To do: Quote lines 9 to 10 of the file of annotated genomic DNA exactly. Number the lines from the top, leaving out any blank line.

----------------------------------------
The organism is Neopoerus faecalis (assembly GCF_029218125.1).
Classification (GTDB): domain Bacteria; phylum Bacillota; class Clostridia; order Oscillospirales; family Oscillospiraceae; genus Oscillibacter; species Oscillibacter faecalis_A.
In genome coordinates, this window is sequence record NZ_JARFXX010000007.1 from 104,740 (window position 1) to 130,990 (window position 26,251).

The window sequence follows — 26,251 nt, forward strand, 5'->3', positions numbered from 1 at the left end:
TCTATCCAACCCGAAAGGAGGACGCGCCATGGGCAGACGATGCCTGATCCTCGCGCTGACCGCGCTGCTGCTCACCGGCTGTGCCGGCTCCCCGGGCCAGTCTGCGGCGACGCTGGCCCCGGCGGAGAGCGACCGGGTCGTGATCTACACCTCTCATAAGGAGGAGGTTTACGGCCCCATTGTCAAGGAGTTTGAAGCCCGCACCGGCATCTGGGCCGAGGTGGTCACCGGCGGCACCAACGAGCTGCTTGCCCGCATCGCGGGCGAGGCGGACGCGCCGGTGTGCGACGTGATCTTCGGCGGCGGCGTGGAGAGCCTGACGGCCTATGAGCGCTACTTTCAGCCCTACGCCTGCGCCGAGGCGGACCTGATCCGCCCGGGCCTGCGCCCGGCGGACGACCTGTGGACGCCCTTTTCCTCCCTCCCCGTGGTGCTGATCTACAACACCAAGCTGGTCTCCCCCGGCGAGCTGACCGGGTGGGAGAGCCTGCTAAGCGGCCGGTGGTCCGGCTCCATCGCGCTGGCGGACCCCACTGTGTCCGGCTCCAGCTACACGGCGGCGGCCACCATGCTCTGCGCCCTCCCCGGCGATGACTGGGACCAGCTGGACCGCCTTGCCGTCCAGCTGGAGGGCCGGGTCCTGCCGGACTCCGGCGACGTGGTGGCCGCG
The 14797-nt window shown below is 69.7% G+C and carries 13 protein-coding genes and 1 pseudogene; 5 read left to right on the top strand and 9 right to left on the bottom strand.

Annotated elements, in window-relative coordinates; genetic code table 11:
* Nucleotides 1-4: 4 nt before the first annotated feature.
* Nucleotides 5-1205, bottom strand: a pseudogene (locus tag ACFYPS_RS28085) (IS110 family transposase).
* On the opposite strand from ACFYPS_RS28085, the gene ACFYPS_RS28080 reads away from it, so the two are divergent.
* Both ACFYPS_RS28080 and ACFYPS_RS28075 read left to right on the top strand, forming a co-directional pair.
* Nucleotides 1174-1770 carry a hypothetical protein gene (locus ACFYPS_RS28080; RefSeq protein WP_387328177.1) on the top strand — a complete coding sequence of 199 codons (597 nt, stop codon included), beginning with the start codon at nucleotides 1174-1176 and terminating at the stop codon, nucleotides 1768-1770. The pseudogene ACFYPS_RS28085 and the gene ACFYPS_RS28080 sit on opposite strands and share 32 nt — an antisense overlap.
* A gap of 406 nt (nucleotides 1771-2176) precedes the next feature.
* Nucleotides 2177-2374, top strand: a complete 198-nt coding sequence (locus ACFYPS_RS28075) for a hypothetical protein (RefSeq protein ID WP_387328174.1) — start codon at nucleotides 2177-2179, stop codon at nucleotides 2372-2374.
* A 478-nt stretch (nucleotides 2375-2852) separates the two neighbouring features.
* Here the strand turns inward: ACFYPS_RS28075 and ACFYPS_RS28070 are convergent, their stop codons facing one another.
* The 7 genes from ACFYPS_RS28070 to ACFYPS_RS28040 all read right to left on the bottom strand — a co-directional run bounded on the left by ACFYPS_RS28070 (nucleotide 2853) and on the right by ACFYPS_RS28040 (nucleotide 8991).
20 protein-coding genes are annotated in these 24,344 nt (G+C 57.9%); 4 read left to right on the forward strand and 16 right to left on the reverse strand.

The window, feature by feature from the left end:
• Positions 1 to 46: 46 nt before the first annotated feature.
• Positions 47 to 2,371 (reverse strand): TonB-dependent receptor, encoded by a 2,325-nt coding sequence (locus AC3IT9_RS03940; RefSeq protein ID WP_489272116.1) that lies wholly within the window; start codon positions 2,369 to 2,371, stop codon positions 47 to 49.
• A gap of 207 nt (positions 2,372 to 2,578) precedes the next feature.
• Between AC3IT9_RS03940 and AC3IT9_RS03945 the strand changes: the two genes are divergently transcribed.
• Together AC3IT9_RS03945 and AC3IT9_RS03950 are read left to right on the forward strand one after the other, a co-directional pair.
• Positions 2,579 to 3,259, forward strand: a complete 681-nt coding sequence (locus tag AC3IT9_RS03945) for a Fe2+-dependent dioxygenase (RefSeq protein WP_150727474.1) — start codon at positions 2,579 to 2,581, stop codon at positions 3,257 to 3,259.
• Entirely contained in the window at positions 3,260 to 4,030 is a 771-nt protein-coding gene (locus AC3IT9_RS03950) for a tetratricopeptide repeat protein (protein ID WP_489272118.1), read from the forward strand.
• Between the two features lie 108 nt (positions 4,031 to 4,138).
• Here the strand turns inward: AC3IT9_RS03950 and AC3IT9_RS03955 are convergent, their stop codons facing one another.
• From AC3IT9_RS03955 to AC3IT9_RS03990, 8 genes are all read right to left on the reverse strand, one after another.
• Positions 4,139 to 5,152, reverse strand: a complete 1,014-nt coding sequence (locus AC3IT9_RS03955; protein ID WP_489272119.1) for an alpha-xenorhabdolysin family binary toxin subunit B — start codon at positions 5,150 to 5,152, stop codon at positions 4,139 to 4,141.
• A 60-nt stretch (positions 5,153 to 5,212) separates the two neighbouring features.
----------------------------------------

* Nucleotides 5-1205, bottom strand: a pseudogene (locus tag ACFYPS_RS28085) (IS110 family transposase).
* On the opposite strand from ACFYPS_RS28085, the gene ACFYPS_RS28080 reads away from it, so the two are divergent.